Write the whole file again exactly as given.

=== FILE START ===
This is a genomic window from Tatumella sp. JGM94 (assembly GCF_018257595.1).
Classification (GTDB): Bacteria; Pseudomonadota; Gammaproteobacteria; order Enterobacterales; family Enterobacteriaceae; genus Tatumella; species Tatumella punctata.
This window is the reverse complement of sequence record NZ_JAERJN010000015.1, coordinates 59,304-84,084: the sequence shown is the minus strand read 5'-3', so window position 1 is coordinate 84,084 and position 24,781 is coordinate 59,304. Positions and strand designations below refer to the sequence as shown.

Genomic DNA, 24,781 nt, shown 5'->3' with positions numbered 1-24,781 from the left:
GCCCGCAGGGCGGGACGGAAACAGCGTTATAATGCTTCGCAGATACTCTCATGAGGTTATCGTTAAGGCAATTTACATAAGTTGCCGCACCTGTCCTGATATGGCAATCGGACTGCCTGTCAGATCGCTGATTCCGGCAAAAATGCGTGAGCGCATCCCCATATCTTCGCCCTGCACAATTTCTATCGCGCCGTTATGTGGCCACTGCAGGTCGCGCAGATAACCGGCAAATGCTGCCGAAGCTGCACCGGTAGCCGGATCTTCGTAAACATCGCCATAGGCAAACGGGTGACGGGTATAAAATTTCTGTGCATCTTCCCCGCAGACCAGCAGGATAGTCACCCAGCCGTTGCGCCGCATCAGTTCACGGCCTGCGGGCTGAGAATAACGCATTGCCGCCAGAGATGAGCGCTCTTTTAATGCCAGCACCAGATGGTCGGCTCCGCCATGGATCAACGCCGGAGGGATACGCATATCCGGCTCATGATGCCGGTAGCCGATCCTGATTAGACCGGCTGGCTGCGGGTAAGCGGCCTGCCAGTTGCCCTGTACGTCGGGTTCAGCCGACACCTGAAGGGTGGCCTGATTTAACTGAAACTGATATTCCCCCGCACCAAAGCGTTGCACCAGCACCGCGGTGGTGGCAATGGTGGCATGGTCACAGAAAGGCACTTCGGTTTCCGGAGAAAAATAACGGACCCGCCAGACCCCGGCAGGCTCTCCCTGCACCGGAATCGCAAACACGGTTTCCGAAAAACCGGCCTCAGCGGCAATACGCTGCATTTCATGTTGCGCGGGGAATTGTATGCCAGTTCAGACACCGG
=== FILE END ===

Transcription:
This is a genomic window from Tatumella sp. JGM94 (assembly GCF_018257595.1).
Classification (GTDB): Bacteria; Pseudomonadota; Gammaproteobacteria; order Enterobacterales; family Enterobacteriaceae; genus Tatumella; species Tatumella punctata.
This window is the reverse complement of sequence record NZ_JAERJN010000015.1, coordinates 59,304-84,084: the sequence shown is the minus strand read 5'-3', so window position 1 is coordinate 84,084 and position 24,781 is coordinate 59,304. Positions and strand designations below refer to the sequence as shown.

Genomic DNA, 24,781 nt, shown 5'->3' with positions numbered 1-24,781 from the left:
GCCCGCAGGGCGGGACGGAAACAGCGTTATAATGCTTCGCAGATACTCTCATGAGGTTATCGTTAAGGCAATTTACATAAGTTGCCGCACCTGTCCTGATATGGCAATCGGACTGCCTGTCAGATCGCTGATTCCGGCAAAAATGCGTGAGCGCATCCCCATATCTTCGCCCTGCACAATTTCTATCGCGCCGTTATGTGGCCACTGCAGGTCGCGCAGATAACCGGCAAATGCTGCCGAAGCTGCACCGGTAGCCGGATCTTCGTAAACATCGCCATAGGCAAACGGGTGACGGGTATAAAATTTCTGTGCATCTTCCCCGCAGACCAGCAGGATAGTCACCCAGCCGTTGCGCCGCATCAGTTCACGGCCTGCGGGCTGAGAATAACGCATTGCCGCCAGAGATGAGCGCTCTTTTAATGCCAGCACCAGATGGTCGGCTCCGCCATGGATCAACGCCGGAGGGATACGCATATCCGGCTCATGATGCCGGTAGCCGATCCTGATTAGACCGGCTGGCTGCGGGTAAGCGGCCTGCCAGTTGCCCTGTACGTCGGGTTCAGCCGACACCTGAAGGGTGGCCTGATTTAACTGAAACTGATATTCCCCCGCACCAAAGCGTTGCACCAGCACCGCGGTGGTGGCAATGGTGGCATGGTCACAGAAAGGCACTTCGGTTTCCGGAGAAAAATAACGGACCCGCCAGACCCCGGCAGGCTCTCCCTGCACCGGAATCGCAAACACGGTTTCCGAAAAACCGGCCTCAGCGGCAATACGCTGCATTTCATGTTGCGCGGGGAATTGTATGCCAGTTCAGACACCGG